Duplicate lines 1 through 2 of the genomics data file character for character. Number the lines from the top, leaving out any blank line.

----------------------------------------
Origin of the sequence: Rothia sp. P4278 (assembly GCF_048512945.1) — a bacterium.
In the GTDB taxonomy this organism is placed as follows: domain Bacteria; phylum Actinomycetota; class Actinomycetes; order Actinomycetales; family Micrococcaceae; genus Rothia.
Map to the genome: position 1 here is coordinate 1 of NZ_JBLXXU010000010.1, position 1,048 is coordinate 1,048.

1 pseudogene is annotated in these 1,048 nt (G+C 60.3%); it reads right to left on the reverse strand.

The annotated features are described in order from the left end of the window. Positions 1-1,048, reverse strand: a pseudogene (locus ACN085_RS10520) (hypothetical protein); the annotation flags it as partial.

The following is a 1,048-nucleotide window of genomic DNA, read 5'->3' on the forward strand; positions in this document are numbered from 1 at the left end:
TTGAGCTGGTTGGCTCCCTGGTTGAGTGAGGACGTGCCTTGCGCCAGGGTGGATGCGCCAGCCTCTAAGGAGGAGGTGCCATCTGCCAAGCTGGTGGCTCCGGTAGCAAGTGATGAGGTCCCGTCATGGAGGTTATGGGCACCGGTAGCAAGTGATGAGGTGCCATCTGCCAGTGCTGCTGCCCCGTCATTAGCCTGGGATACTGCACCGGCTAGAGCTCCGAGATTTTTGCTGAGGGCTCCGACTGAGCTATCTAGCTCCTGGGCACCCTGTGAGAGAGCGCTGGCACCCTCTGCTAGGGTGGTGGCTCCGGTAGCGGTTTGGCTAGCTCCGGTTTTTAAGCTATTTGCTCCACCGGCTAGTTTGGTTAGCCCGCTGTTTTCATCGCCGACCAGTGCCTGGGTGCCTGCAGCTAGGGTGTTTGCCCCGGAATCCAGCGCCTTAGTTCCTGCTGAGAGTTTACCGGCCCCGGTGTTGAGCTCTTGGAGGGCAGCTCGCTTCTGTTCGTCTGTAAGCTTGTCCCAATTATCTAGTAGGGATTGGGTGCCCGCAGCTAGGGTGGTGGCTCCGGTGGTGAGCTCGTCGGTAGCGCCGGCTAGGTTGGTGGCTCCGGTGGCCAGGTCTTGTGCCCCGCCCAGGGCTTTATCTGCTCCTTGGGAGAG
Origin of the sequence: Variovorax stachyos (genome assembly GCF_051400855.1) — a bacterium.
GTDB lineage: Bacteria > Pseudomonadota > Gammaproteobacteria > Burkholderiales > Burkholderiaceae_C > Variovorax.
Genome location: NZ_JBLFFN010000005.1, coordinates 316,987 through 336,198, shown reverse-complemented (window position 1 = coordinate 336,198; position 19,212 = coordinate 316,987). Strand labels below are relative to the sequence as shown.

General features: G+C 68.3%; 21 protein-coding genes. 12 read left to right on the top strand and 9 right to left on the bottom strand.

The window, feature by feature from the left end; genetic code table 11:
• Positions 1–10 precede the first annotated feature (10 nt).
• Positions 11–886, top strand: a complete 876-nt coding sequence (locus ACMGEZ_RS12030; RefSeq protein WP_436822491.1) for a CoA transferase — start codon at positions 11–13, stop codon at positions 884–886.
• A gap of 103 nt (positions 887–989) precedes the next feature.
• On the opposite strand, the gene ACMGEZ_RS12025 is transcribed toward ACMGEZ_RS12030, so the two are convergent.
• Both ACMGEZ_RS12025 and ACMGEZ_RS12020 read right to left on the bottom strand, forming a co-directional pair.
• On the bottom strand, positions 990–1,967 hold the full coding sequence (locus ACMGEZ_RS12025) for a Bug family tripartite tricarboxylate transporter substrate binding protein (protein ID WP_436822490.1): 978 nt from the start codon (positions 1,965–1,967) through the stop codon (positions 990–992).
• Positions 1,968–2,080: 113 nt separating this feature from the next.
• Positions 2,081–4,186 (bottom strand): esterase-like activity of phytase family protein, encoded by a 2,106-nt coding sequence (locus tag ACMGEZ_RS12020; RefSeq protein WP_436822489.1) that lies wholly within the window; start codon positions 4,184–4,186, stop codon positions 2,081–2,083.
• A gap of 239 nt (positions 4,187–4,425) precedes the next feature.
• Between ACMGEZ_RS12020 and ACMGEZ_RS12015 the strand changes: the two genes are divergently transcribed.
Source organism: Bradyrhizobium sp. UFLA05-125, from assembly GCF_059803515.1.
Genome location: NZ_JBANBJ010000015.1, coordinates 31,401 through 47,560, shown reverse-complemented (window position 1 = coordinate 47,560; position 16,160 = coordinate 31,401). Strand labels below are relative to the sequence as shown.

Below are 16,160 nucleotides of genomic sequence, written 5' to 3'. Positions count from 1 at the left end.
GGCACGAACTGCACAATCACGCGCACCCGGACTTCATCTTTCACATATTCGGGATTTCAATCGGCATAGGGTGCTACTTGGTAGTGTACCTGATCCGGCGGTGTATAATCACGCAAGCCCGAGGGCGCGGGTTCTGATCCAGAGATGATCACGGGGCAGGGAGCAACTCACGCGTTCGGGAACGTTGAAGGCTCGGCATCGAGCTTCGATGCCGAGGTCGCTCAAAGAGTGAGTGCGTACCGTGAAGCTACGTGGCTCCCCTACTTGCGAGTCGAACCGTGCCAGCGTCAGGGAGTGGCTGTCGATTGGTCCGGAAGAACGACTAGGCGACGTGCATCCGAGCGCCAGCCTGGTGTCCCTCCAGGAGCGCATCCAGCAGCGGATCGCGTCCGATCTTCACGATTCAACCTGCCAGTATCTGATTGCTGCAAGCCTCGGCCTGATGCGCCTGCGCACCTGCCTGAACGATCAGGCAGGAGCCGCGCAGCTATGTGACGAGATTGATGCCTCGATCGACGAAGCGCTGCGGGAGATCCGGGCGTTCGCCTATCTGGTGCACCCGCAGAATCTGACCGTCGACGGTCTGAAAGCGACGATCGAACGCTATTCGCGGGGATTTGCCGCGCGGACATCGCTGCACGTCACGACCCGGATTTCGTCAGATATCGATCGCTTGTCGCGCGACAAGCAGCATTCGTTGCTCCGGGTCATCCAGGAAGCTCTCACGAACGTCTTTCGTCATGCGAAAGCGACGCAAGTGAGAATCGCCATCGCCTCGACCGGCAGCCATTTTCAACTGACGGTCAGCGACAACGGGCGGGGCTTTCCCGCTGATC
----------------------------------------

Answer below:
Origin of the sequence: Rothia sp. P4278 (assembly GCF_048512945.1) — a bacterium.
In the GTDB taxonomy this organism is placed as follows: domain Bacteria; phylum Actinomycetota; class Actinomycetes; order Actinomycetales; family Micrococcaceae; genus Rothia.